Dr B K Mukhopadhyay
Little doubt that the world as a whole has been making progress towards improved food security and nutrition. This is clear from the substantial increases in per capita food supplies achieved globally and for a large proportion of the population of the developing world. But, the FAO 1995 study still stands - warned progress has been slow and uneven. Indeed, many countries and population groups failed to make significant progress and some of them even suffered setbacks
The stern realty - humanity is still faced with the stark reality of chronic undernourishment affecting over 800 million people: 17 percent of the population of the developing countries, as many as 34 percent in sub-Saharan Africa and still more in some individual countries. Underinvestment in areas related to food, nutrition / agriculture [research / infrastructure / rural institutions] invite spill over effect / global impacts, among others. It is high time that sincere collaborative programmes are resumed among the countries in order to adequately address opportunities and challenges.
We are not yet out of the woods globally and tiolly in agriculture. In Sri Lanka 32 percent of country’s food requirements is met simply by imports for which the annual expenditure is around 100 billion Sri Lankan rupees. Dwindling food stocks and rising prices reflect the reality – the very concern, which, in turn, must be given top priority. Tackling the threat of climate change and reducing yield gap are the crying needs, among others.
Side by side, in many of the current alyses it is being pointed out that Thailand, for example, becomes one of the gainers out of these upward trends in food prices as this country produces surplus food grains. But what is the gain emerging from this trend so far as the farmers are concerned - their plight remain more or less same and it is the middlemen chain who are gaining most of the prices that is obtained.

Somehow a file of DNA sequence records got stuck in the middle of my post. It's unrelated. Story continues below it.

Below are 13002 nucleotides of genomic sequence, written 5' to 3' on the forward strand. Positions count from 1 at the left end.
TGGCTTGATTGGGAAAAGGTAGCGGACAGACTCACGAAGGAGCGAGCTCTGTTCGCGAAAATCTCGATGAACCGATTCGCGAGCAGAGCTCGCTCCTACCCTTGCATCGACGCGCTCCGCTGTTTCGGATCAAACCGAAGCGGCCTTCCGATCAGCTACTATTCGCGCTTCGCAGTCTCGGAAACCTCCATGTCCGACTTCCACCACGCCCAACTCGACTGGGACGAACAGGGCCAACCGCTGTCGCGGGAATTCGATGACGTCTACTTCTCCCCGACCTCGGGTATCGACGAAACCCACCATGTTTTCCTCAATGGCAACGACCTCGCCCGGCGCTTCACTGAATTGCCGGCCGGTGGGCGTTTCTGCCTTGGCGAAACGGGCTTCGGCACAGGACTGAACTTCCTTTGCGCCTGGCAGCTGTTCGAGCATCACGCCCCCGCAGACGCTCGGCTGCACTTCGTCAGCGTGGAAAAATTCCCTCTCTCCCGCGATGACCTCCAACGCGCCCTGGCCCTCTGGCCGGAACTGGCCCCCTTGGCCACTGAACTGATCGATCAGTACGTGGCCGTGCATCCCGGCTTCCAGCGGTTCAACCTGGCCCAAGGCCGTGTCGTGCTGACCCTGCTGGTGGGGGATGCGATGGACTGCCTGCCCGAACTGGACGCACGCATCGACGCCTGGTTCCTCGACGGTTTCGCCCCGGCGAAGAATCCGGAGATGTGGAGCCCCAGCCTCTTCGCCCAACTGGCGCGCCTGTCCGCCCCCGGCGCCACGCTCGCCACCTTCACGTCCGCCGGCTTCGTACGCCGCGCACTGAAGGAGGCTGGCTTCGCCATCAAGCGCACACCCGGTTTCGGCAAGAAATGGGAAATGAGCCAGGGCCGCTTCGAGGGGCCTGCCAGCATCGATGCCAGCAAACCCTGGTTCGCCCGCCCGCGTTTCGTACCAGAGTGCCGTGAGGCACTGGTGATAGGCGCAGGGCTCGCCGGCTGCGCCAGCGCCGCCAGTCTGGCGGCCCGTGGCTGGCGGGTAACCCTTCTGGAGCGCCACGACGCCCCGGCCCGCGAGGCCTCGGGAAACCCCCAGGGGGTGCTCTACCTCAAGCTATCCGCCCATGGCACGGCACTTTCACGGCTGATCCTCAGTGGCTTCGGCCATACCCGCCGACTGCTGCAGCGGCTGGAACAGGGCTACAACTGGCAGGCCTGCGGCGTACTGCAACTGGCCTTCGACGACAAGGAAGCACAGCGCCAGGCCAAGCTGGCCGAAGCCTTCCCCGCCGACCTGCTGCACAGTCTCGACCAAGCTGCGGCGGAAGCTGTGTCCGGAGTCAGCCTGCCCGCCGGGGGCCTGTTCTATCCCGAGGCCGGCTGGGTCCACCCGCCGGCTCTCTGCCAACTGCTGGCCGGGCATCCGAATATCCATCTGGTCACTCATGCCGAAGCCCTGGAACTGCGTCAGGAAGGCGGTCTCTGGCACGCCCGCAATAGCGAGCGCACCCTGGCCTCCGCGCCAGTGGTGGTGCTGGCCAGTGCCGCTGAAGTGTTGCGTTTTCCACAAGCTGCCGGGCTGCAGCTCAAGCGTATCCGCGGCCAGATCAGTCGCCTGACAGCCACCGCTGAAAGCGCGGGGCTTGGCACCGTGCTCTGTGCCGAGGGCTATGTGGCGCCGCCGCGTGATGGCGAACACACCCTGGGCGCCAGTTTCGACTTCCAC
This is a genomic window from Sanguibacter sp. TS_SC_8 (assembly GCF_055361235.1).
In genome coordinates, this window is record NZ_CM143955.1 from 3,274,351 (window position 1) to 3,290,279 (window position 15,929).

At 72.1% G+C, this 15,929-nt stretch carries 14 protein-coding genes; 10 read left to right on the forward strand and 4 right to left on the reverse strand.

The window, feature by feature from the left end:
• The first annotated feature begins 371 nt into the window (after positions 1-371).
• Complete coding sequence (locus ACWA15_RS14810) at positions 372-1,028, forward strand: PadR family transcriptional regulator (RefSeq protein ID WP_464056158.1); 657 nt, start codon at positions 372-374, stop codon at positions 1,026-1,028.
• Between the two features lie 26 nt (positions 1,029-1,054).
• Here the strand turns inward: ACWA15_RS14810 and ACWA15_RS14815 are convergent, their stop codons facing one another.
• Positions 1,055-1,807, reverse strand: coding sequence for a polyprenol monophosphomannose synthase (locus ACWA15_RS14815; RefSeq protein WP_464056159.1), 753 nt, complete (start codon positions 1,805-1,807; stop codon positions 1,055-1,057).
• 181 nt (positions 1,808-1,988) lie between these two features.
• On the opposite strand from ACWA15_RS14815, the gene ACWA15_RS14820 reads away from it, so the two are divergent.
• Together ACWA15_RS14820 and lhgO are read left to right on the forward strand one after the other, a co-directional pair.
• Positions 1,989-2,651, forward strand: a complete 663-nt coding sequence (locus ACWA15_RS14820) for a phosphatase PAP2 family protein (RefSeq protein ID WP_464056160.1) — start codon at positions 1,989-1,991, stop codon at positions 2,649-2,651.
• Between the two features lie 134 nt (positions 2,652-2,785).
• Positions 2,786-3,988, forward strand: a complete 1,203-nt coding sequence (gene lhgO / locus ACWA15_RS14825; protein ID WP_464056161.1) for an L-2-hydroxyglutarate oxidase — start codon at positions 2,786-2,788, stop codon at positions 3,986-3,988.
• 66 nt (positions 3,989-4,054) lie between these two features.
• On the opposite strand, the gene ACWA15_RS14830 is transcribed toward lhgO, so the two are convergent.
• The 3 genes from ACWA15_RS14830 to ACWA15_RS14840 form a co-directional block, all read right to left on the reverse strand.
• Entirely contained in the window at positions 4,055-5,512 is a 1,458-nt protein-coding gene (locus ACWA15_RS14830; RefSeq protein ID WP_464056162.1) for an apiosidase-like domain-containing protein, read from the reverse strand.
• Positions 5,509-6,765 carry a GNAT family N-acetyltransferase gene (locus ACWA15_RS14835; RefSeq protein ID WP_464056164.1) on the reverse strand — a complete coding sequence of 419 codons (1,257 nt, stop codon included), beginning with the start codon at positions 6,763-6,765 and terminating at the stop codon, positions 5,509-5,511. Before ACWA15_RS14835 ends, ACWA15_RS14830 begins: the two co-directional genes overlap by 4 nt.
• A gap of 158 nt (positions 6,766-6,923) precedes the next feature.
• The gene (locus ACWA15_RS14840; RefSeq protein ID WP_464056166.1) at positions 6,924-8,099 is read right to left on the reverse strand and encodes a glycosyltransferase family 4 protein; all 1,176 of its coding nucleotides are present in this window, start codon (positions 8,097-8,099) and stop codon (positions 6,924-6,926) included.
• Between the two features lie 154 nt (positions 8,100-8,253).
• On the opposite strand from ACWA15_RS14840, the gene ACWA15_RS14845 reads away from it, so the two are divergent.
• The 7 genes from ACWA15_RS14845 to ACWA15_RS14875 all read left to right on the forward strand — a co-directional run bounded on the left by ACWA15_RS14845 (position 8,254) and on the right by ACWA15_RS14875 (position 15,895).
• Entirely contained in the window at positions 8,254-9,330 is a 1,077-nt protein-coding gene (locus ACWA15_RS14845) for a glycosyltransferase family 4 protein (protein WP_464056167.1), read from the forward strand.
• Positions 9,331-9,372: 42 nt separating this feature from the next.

If the current trends are of any indication, the food and agricultural policy system itself is in disarray. The symptoms of such a disarray are not difficult to locate – incoherent / idequate response to exploding food prices; slowdown in agricultural productivity growth; water problems; a disorderly response to continuously disturbing energy prices; rapid concentration in multitiol agri-business corporations without adequate institutiol innovation aiming at properly guiding them; lack of progress in addressing scarcity; widespread nutritiol problems [ hunger / obesity / chronic diseases ] plus agriculture related health hazards [ avian influenza, etc ] and adverse impacts on climatic fluctuations.
The ongoing situation calls for giving a big push to farm investment especially keeping in view the plight of the entire developing tions. Though 60 percent of South Asian countries are still dependent on this sector, yet the growth rate of this sector in particular leaves much to be desired. In the entire developing block this is the reality emating mainly from idequate investment, rural infrastructure, research and development and idequate diversification to high value crops. Side by side : non-availability of quality and cost effective inputs, low efficiency of inputs use and fast deteriorating soil health and water resources remain as the critical concerns. Agriculture requires a big push and so as to realise the much coveted high growth rate vis-à-vis food security.
No denial obvious enough - so far fast emerging economies like India are concerned the fact remains that the ongoing trend is steadily moving in terms of registering quicker growth in agricultural productivity. Good going - growth and modern farm practices and inclusive technologies are being implemented in order to foster the rural growth process. It is also a fact that cellular technologies, wireless communication networks as well as GIS based agro-software technologies are reaching rural India to dissemite vital information and updates on weather, farming technologies, fertilisers, livestock, commodity prices as well as stock markets.